Obviously you want to avoid issuing alerts in the case of hoaxes or misunderstandings, but lost or runaway children?

If a kid is lost, why would you want to avoid issuing an alert? The sooner the word is out, the less time the kid has to wander about, and the smaller area your search has to cover.

Andre LePlumeOctober 5, 2007 1:20 PM

Fraudulent?

"Never ascribe to malice...", Bruce.

As some of the comments here show, awareness of the Amber criteria is unevenly distributed. These alerts are issued by LEOs. It is extremely unlikely that they are misapplying the criteria with an intent to deceive.

AnonymousOctober 5, 2007 1:25 PM

"233 alerts / 50 states = 4.66 average per state.

IMHO, not enough to trigger the automatic ignorance repsonse."

That works unless a Certain News Network broadcasts amber alerts around the country (and world) as part of the news.

SpiderOctober 5, 2007 2:55 PM

When I read the headline, I didn't think of missing children. I thought there had been a new color added to the terrorist threat indicator.

Which is exactly what I think every time I see one on cnn.

Mark J.October 5, 2007 10:04 PM

They just interrupted the baseball game here for a child abduction alert. The whole screen turns black while they blare a horn and tell you a child abduction alert is in effect for the following counties, and then they list the counties. They tell you nothing about the child, just that one was abducted. Am I missing something here? What possible good does this do?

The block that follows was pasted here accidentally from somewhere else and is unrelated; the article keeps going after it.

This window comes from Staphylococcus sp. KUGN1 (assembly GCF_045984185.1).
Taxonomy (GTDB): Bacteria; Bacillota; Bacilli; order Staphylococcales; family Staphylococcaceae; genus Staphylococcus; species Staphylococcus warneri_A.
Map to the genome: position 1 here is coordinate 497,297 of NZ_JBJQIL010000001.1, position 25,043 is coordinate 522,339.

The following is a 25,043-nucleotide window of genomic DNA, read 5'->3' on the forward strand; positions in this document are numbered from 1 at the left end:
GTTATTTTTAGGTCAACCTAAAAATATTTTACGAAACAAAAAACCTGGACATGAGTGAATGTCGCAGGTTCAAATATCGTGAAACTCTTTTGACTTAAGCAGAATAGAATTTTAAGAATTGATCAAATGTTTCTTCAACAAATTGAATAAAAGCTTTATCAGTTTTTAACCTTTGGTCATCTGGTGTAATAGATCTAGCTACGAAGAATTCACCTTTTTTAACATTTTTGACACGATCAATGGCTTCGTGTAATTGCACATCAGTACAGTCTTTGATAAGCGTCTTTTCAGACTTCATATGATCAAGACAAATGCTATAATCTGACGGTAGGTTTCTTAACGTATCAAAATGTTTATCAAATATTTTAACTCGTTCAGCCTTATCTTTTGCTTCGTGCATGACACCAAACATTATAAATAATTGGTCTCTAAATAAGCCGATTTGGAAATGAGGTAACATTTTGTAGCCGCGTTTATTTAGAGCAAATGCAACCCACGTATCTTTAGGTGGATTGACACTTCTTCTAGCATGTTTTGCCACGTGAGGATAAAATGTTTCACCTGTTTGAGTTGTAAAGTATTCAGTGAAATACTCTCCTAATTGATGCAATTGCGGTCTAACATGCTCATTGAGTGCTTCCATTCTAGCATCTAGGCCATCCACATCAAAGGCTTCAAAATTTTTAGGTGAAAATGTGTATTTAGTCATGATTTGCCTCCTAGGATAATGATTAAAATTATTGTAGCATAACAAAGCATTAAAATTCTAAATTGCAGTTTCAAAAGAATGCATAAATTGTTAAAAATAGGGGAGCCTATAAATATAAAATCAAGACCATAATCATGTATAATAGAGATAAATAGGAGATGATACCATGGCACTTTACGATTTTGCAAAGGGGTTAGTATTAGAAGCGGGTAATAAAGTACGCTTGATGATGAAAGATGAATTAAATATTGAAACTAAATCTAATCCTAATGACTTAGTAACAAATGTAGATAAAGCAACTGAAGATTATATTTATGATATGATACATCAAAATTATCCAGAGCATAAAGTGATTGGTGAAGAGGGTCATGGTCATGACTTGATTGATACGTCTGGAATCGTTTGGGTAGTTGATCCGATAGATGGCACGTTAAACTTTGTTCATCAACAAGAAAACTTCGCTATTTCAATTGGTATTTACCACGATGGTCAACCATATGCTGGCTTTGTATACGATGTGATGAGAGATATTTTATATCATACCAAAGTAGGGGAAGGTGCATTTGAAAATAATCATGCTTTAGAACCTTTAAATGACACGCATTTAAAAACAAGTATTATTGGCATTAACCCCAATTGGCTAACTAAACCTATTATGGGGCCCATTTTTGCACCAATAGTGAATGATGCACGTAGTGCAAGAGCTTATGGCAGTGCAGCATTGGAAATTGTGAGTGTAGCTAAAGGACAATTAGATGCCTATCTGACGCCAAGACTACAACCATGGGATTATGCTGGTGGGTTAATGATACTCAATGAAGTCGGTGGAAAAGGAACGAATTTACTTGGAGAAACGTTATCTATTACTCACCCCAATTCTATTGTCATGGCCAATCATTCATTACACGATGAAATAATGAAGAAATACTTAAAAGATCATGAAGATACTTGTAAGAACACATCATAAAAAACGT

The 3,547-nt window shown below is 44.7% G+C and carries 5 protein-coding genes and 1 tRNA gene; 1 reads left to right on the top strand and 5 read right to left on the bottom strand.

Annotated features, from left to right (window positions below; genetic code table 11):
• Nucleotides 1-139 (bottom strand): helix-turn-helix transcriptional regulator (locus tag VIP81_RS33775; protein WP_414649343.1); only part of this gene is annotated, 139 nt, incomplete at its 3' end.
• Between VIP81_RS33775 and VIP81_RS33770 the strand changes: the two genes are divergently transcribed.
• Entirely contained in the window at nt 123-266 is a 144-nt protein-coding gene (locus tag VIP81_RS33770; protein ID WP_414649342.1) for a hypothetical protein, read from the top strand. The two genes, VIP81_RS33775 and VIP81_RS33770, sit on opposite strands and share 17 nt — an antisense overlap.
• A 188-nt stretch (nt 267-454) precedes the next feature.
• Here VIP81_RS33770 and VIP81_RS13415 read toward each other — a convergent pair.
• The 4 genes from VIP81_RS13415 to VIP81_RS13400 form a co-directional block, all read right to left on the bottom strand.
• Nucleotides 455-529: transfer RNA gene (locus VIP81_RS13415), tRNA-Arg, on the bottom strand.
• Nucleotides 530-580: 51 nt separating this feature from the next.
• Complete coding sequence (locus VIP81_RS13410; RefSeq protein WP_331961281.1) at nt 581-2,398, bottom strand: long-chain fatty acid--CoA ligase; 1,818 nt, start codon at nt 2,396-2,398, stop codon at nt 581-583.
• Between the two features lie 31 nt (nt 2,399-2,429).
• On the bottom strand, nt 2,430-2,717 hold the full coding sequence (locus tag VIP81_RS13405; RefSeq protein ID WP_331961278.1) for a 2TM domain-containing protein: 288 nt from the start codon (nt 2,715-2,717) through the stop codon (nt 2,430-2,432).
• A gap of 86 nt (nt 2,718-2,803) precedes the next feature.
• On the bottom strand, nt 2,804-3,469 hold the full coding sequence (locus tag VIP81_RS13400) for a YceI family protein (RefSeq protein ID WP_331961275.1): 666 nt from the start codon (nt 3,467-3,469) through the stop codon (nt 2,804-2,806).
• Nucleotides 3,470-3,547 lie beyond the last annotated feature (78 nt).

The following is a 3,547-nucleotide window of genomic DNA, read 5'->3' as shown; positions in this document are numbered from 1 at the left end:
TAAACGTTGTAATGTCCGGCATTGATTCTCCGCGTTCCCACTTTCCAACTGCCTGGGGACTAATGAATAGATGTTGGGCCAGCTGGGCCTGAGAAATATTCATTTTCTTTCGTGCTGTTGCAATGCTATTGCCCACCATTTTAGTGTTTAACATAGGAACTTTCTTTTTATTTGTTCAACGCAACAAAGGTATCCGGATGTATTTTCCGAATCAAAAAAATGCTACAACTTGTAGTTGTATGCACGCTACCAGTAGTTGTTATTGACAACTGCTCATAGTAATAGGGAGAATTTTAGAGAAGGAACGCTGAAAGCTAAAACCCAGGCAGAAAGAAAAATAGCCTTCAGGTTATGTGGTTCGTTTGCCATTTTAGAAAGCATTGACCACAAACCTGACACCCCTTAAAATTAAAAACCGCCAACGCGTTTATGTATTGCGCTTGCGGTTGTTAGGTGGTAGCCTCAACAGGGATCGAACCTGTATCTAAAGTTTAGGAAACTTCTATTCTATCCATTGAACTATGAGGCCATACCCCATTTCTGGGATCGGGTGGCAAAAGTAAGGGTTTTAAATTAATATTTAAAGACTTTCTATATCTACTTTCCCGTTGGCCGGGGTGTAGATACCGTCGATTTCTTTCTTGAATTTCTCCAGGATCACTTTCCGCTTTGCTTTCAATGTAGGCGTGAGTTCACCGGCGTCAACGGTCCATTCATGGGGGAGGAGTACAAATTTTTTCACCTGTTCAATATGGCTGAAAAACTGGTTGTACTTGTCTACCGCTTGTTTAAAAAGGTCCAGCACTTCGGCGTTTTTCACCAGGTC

Wyle_EOctober 5, 2007 11:03 PM

Amber Alerts are pretty useless. Has *any* kidnapped child ever been recovered because of a tip submitted in response to an Amber Alert? I suspect that the vast majority of "MISSING CHILDREN!!!" fall into one of two classes: runaways from abusive homes, and children taken by their fathers, who are being bled white by child-support decrees. "Wife screws judge, judge screws husband." In neither case will interrupting network programming do anything for the kid. In the rare case of a real kidnapping, by the time the alert reaches the networks and cable head ends, the kidnapper will have disguised his victim and will be hundreds of miles from the focus of the alert. An Amber Alert may be useful for finding a kid who wandered away from a negligent parent in a mall, but that alert belongs on the mall PA system, not on a statewide broadcast.

David HarmonOctober 6, 2007 8:40 PM

The point of the Amber alerts isn't to find the kids; that could have been done with standard law-enforcement procedures and the occasional press release. The point is to keep the populace scared that their kid might be next.